2015 Portland Rose Festival Franklin Princess Sierra Hosea. (Photo by David F. Ashton)

Princess Sierra Hosea to represent Franklin in Rose Festival

By DAVID F. ASHTON
for THE BEE

The last of the 2015 Portland Rose Festival Princess announcements was held at Franklin High School on the afternoon of Friday, March 20th.

“This is a super opportunity for the young ladies who make it to this point,” remarked FHS Principal Juanita Valder, waiting for the program to start. “Both of this year’s candidates represent our brightest and best community-minded students.”

After recognizing Portland Rose Festival Foundation dignitaries present, an ensemble from the FHS Intermediate Dance Class performed an example of their own choreography, entitled “Waves”.

Franklin High Princess candidates Sierra Hosea and Lynn Dao then made their way to the stage, where they greeted the audience.

As her last official act, the 2014 Franklin Rose Festival Princess Isabella Rigelman smiled, “It’s been an amazing year. I’ve learned so much about myself and about my community.

“Because of this, I been able to accomplish many things that I would not have been able to do before.  For example, I got into my dream school, Cal Poly in San Luis Obispo, studying bio-medical engineering.”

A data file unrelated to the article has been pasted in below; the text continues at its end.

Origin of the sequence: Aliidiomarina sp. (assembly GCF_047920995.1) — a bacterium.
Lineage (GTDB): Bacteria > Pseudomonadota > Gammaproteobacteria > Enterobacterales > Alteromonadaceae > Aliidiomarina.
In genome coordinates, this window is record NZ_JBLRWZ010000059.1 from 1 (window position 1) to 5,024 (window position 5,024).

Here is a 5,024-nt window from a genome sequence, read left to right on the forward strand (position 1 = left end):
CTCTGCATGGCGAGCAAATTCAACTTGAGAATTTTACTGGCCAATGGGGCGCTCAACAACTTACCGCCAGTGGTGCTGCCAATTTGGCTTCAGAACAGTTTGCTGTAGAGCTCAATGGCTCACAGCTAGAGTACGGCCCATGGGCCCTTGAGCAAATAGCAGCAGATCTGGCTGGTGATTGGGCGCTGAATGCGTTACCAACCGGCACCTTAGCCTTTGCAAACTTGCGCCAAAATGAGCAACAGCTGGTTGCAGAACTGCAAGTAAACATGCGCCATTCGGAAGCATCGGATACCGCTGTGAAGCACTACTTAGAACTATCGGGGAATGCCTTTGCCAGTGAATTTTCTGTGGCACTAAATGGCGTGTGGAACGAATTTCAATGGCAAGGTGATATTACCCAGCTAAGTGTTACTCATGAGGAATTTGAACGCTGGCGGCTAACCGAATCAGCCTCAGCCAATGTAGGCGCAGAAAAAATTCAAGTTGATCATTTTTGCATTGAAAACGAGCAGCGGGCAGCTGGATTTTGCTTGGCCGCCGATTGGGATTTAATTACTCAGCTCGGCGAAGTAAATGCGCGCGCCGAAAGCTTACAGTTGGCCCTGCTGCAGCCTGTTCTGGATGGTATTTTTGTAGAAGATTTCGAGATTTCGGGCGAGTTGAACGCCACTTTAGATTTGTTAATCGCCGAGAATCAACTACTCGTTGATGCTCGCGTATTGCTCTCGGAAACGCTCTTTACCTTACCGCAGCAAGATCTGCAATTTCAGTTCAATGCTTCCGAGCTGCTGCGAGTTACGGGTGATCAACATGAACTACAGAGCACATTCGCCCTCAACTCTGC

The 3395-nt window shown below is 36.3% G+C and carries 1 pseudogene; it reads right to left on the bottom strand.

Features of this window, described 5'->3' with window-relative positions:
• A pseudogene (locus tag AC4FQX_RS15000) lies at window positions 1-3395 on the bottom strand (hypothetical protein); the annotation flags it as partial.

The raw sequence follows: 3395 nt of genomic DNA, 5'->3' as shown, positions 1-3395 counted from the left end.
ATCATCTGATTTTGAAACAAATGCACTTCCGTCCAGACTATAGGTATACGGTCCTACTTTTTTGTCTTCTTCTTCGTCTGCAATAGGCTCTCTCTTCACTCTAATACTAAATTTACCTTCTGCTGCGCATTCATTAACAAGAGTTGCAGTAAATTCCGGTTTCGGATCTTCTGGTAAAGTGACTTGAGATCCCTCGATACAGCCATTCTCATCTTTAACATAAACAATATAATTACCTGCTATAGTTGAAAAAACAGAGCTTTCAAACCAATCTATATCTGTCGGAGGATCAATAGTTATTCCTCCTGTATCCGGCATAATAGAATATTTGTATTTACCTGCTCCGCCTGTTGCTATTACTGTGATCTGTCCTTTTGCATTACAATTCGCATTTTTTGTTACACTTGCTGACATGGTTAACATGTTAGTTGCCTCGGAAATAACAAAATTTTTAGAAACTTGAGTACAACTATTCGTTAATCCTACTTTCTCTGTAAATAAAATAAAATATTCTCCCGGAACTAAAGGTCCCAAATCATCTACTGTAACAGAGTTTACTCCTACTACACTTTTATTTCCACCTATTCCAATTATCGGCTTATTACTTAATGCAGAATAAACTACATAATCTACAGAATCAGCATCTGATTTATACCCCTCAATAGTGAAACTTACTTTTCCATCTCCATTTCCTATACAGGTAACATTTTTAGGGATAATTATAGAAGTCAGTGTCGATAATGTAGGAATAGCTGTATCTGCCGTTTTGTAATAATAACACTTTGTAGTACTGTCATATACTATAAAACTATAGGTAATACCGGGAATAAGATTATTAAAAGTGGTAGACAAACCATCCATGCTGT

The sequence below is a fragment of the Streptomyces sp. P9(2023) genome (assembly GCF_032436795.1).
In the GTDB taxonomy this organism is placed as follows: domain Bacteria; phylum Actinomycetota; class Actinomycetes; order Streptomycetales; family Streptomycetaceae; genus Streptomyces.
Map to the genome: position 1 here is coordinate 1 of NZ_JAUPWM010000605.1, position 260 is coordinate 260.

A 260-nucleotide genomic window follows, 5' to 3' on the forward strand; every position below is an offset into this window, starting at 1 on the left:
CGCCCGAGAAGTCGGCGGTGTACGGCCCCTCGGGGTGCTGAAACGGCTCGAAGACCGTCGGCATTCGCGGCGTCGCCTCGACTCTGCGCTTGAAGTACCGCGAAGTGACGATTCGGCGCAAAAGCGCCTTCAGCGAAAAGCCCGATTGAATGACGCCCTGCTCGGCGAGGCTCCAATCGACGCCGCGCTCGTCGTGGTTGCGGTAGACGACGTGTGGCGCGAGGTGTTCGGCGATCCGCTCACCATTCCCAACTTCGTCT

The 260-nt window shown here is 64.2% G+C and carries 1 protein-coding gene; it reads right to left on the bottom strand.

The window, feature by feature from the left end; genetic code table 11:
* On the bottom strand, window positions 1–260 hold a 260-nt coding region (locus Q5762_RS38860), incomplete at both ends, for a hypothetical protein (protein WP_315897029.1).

She had only one simple piece of advice for the Princess who will be next to wear her tiara: “Just be yourself!”

With that, the winning candidate was announced, and Isabella Rigelman passed her tiara to the 2015 Portland Rose Festival Franklin High School Princess, Sierra Hosea.

The 18-year-old Franklin High senior said she was happy and proud to be a Quaker.

“My freshman year, I learned how inclusive our students and campus can be when many of the Marshall High School students moved here,” explained Princess Sierra. “And, I’ve been involved with the bond issue to remodel our school, since my sophomore year. Now, it’s finally coming about.”

Princess Sierra is involved in the Franklin Student Union, the Franklin High School Design Advisory Committee, and the We the People Constitution Team, to name only a few of her school activities.